WASHINGTON, D.C. -- Gallup Polls in six former Soviet republics reveal that majorities in each say democracy is important to their country's development. However, in most cases those who feel this way are unlikely to say they're satisfied with the way democracy works in their country.
Since the collapse of the Soviet Union in 1991, the international community has watched closely to see how the newly independent post-communist states would develop politically. Almost all got off to a rough start, as their planned economies collapsed in the 1990s. The resulting climate of poverty and instability has not provided an auspicious backdrop for the development of healthy democratic regimes.
As the surveys demonstrate, there is plenty of support for democratic principles within these countries, all of which are now members of the Commonwealth of Independent States (CIS). However, in many cases economic stagnation and lack of jobs have left CIS populations disillusioned about the way democracy is implemented in their countries.
Gallup asked those who feel democracy is important how satisfied they were with the way democracy works in their country. The results reflect respondents' likelihood to base opinions of their countries' political systems on the success of those systems in driving economic performance. The two countries where residents are least likely to say they are satisfied with the way their democracy works -- Ukraine and Georgia -- are also the two where people are least likely to feel the national economy is in good shape.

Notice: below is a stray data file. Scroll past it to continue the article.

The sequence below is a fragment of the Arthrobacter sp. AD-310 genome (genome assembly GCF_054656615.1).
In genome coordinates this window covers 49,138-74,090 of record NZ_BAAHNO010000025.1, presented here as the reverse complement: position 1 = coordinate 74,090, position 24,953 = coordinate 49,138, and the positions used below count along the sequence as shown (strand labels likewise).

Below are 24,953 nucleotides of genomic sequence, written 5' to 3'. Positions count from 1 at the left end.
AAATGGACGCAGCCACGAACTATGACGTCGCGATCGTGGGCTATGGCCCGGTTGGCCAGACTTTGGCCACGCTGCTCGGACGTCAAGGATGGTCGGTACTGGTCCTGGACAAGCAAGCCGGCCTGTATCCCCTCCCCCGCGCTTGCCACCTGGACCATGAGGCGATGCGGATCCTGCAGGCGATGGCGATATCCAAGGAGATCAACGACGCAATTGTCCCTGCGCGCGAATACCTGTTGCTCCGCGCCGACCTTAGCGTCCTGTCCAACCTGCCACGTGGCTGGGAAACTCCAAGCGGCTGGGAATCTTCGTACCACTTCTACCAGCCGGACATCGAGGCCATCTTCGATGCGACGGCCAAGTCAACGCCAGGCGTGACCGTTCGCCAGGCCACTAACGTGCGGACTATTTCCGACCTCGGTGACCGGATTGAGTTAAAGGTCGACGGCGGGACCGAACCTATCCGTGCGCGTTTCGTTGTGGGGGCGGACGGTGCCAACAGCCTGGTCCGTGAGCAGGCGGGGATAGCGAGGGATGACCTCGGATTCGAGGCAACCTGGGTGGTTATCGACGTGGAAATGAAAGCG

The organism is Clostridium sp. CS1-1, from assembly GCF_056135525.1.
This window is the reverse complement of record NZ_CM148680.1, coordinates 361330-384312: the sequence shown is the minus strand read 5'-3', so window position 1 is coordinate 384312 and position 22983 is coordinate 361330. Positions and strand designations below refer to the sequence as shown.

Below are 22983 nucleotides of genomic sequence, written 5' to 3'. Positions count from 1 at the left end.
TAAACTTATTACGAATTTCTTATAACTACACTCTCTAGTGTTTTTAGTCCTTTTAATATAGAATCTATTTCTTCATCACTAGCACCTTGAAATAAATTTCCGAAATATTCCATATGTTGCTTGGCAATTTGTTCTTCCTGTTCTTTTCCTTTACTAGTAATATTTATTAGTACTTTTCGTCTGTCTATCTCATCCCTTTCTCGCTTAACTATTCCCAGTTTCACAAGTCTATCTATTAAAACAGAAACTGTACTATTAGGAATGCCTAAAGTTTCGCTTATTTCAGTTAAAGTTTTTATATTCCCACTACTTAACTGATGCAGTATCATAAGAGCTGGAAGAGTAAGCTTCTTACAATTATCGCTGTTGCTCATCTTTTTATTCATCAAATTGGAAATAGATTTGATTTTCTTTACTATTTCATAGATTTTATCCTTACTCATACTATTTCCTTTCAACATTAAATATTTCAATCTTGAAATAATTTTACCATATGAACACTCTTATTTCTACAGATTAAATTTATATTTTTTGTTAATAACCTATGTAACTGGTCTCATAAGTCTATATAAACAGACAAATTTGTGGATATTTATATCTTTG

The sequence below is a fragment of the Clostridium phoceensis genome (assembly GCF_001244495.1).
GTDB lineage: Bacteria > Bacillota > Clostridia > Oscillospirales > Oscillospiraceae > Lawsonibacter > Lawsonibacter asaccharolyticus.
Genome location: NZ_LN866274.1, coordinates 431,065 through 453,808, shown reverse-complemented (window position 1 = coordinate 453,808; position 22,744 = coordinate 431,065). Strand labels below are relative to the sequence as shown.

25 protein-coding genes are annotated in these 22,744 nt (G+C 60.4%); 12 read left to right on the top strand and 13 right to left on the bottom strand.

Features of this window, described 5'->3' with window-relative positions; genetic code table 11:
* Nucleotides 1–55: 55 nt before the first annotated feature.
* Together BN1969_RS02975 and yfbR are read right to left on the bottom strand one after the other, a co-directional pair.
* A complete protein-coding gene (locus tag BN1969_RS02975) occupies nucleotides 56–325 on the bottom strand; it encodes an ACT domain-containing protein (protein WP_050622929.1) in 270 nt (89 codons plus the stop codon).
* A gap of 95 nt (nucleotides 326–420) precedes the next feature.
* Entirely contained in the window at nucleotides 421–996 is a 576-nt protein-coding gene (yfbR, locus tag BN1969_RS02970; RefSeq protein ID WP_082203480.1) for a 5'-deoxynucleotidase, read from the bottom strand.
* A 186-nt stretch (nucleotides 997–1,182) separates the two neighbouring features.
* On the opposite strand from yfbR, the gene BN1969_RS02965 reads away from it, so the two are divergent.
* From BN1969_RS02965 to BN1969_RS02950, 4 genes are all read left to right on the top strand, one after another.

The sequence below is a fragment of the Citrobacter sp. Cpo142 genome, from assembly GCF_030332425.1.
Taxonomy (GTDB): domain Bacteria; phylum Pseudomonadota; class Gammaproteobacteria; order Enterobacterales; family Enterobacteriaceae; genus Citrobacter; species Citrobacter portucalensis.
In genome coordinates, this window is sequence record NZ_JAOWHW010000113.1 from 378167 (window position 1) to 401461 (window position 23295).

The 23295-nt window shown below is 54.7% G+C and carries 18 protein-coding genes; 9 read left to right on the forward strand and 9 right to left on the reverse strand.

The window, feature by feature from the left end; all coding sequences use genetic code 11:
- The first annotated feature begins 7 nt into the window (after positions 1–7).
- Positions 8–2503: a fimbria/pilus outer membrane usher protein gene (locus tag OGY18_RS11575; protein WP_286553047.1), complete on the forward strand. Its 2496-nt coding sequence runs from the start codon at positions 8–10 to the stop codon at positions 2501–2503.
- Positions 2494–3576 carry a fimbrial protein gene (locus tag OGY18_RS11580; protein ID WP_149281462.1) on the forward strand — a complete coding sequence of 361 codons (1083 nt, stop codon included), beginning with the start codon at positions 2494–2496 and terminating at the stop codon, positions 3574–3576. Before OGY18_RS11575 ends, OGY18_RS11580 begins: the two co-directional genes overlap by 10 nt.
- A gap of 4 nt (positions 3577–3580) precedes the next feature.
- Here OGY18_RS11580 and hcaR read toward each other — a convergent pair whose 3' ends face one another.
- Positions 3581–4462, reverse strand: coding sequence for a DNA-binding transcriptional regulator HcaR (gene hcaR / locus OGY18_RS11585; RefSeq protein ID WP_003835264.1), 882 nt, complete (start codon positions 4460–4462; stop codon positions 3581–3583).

In all six CIS nations studied, Gallup also asked residents how important it was for their country to have active political opposition. Only in Belarus and Kyrgyzstan -- where residents are least likely to say democracy is important for development -- do less than a majority say political opposition is very or somewhat important.
In Georgia, on the other hand, 85% say political opposition is important to their country, and at least two-thirds of those in Moldova (75%), Armenia (73%), and Ukraine (67%) agree. Interestingly, it is in these countries where majorities say political opposition is important that residents are most likely to be dissatisfied with the way democracy works.
The Case of Kyrgyzstan
Kyrgyzstanis are almost twice as likely as those in most of the other CIS populations studied to say they are satisfied with the way democracy works in their country. They are also among the least likely to say democracy and political opposition are important to their country, so their expectations for democratic processes may be lower than they are in some countries.
However, regional politics offer another explanation. Ethnic tensions in Kyrgyzstan divide those living in the northern provinces and those living south of the mountain ranges that cut across the country. Data collection in Kyrgyzstan occurred in the spring of 2007, concurrent with a failed attempt by Feliks Kulov, a Northerner and former prime minister, to remove President Kurmanbek Bakiyev, a Southerner, from power. The situation is clearly reflected in Kyrgyzstanis' opinions of how well their democracy is working, as respondents in the South are more than twice as likely as those in the North to say they are satisfied.
Survey MethodsResults are based on face-to-face interviews conducted between April and August 2007 with at least 1,000 adults, aged 15 and older, in each of the 6 countries studied. For results based on each total sample, one can say with 95% confidence that the maximum margin of sampling error is ±3 percentage points. In addition to sampling error, question wording and practical difficulties in conducting surveys can introduce error or bias into the findings of public opinion polls.